"Whirlwind Syndrome": With just one day in Paris, strategize and select two or three (at most) sightseeing destinations. Don't forget to allow time for a leisurely lunch. Also beware of pick-pocketing and bag-snatching.
As well, if you opt for visiting places in Normandy, note that they're fairly spread out and also involve some commuting time; best bet is to hire a car (and possible a tour guide/driver) and plan your itinerary carefully.
Le Havre itself has some charms. Key attractions here include Musee Andre-Malraux, built in the 1960s; it showcases two native artists: Fauvist Raoul Dufy, known for his joyful Impressionist-like watercolors, and Eugene Boudin, a forerunner of Impressionism. Open weekdays (closed Tuesday) 11 a.m. – 6 p.m., weekends 11 a.m. – 7 p.m. (2 Blvd. Clemenceau; 02 35 19 62 62)
Also check out the Eglise St-Joseph. It's considered one of the 20th century's most outstanding churches. Open daily 10 a.m. – 6 p.m. (Bd. Francois-1; 02 32 74 04 05)
Explore Normandy. Le Havre basically lies in the center of the Normandy region, which has a number of well-known sights to see. Among them: a World War II-related trip to the D-Day beaches where American, Australian, British, Canadian and French troops landed on June 6, 1944. Among the key points of interest include Sainte Mere Eglise, Utah Beach, the Pointe du Hoc and Omaha Beach.
Take a trip to Honfleur by driving across the Pont de Normandie, a sweeping bridge that spans the Seine river and connects Le Havre to Honfleur. This picturesque port town was made famous by Impressionists like Claude Monet. This is a terrific destination if your goal is a low-key day to shop -- lots of antiques stores and boutiques, eat a great French lunch, and basically just mosey-about.
Another option: Le Mont Saint-Michel, the abbey perched on a 264-ft. rock. The water starts to rise and surround the abbey about two hours before high tide. Check the Web site for a high tide timetable.
Been There, Done That
Hire a taxi for the day -- they line up at the pier -- for a customized look at Normandy. You can even book a taxi for a simple 2-hour driving tour of the region. Note, however, that you should negotiate the rate before you get into the taxi and drivers may not speak much English. If you're planning in advance, check out Le Havre Taxi Tour; they publish fixed prices for a variety of regional tours.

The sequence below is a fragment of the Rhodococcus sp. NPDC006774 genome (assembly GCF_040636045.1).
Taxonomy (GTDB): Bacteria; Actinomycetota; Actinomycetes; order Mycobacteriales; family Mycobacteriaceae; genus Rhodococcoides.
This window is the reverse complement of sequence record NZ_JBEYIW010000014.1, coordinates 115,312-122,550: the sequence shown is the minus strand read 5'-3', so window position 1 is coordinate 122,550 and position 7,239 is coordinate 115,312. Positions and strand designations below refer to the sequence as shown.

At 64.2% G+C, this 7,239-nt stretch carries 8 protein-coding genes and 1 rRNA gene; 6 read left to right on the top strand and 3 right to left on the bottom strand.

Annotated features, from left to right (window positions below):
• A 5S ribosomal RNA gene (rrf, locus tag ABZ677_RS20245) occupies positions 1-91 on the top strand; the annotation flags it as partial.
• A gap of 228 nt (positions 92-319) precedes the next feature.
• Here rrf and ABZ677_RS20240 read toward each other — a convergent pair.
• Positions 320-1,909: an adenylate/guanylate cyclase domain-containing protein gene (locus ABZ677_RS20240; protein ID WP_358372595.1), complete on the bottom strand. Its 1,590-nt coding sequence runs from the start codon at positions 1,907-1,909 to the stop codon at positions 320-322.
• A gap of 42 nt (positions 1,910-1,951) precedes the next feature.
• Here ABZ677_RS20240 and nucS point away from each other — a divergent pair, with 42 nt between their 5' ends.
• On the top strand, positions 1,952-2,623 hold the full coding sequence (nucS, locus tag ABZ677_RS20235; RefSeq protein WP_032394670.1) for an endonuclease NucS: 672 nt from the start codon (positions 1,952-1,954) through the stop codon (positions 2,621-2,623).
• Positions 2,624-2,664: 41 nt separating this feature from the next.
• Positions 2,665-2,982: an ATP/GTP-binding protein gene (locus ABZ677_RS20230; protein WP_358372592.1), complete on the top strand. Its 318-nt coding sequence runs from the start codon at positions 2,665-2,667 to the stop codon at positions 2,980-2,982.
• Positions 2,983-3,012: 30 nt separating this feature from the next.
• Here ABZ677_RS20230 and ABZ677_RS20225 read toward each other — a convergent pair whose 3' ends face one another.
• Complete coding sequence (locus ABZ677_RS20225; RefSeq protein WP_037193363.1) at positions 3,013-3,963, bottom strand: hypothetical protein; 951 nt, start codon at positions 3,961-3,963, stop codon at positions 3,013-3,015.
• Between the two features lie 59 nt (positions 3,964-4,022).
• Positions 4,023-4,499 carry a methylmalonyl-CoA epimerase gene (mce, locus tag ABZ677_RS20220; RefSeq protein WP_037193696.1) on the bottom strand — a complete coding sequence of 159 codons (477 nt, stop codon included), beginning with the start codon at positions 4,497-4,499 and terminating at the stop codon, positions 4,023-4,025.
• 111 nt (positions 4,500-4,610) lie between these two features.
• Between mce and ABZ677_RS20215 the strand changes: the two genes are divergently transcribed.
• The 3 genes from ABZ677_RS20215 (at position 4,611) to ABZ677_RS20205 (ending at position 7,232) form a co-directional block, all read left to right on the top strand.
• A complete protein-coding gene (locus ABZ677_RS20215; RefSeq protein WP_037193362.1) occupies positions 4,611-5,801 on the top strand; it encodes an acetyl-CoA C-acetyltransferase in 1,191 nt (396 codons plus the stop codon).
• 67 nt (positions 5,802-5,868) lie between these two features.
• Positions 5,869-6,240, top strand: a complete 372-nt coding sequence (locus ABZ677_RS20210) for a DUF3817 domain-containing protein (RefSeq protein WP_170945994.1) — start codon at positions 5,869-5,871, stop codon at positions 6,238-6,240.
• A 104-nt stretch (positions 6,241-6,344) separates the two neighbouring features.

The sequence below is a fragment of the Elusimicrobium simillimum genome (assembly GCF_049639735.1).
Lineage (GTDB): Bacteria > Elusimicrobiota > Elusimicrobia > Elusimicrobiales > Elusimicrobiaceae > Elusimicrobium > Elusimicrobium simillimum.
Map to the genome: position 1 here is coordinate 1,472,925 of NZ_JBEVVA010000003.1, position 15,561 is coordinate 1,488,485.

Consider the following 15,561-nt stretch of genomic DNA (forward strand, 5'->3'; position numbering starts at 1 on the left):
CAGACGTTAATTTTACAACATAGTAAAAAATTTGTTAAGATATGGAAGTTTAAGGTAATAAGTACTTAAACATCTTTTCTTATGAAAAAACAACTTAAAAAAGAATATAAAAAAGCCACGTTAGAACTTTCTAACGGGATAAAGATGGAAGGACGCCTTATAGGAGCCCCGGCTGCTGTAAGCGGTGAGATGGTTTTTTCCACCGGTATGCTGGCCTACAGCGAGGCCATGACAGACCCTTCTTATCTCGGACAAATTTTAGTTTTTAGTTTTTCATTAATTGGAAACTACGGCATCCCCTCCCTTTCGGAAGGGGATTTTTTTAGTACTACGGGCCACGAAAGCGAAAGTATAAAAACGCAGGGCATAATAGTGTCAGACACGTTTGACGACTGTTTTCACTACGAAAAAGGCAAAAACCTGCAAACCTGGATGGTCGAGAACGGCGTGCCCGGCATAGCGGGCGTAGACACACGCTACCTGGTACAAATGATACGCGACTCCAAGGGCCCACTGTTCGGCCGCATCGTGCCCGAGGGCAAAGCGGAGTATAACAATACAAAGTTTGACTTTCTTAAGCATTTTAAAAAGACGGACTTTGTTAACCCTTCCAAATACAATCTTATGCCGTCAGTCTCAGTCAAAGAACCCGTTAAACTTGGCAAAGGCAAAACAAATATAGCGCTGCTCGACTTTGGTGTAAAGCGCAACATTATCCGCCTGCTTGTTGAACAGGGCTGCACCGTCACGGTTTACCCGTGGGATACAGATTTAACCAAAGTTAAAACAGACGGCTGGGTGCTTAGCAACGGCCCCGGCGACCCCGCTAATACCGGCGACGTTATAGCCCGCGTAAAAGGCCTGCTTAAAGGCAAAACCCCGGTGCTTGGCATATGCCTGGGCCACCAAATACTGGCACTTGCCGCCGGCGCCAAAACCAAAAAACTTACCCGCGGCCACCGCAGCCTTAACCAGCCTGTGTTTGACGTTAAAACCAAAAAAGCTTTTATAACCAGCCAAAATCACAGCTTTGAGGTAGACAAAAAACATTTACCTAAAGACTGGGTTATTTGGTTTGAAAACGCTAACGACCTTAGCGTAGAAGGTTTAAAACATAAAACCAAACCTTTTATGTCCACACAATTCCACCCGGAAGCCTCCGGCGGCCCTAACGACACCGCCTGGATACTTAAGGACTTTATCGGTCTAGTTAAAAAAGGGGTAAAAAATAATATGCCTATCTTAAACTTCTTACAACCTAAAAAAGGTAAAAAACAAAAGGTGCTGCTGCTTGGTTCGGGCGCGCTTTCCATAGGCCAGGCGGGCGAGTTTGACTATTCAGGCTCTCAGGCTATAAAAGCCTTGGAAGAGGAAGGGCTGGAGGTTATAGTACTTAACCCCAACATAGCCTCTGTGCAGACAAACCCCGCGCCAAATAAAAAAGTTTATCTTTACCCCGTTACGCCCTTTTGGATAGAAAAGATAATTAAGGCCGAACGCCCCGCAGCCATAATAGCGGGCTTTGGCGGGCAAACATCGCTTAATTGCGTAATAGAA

Want a little more assistance? Book a full- or half-day guided tour of any of the region's myriad of attractions. Normandy Web Guide offers tours, ranging from sedans to buses, and all guides speak English. You can design your own -- or go with their published versions, such as an along-the-sea day spent on the coast of Alabaster with Fecamp and Etretat, combined with Rouen in the afternoon. Arrangements must be made in advance.
In La Havre :
La Taverne Paillette in the heart of the downtown shopping area, is a Parisian-style brewery. Open daily. (22 rue Georges Braque; 02 35 41 31 50)
Le Grignot, a bistro also in the heart of Le Havre, has indoor and outdoor dining, and a menu that changes with the seasons. (53 rue Racine; 02 35 43 62 07)
La Grenouille Bistro (The Frog) is “two jumps from L'Absinthe,” near the fishing port. Local produce, seafood and frogs legs, of course, on the menu of this cozy bistro. (10, quai de la Quarantine; 02 31 89 04 24)
Au Bouillon Normand offers traditional French gourmet cuisine. Closed Wednesday and Sunday evenings and in January. (7, rue de la Ville; 00 33 (0) 2 31 89 02 41)
In Le Mont Saint-Michel:
La Cloche is a traditional creperie, serving crepes, salads and ice cream year round. (02 33 60 15 65)
Le Relais du Roy is at the entrance to the causeway, about 2 km before Mont Saint-Michel. Serves salt meadow lamb, fish and shellfish. Closed end of February to beginning of March. (02 33 60 14 02)
Staying in Touch
The cruise terminal has Internet stations and pay phones.
In Le Havre, Le Cyber Metro has five computers. (19-21, Cours de la Republique; 02 35 25 40 34).
Most lines offer numerous ways to see Paris, ranging from "Paris on Your Own" (you purchase roundtrip motorcoach transportation) to guided tours.
Beaches of Normandy tours typically visit places like the Caen Memorial Museum, the American Cemetery of Colleville-sur-Mer and Omaha Beach.
For More Information
On the Web: Le Havre, Normandy and
Cruise Critic Message Boards: Europe
The Independent Traveler: France Exchange
--Updated by Carolyn Spencer Brown, Editor in Chief, and Jodi Thompson, Cruise Critic contributor.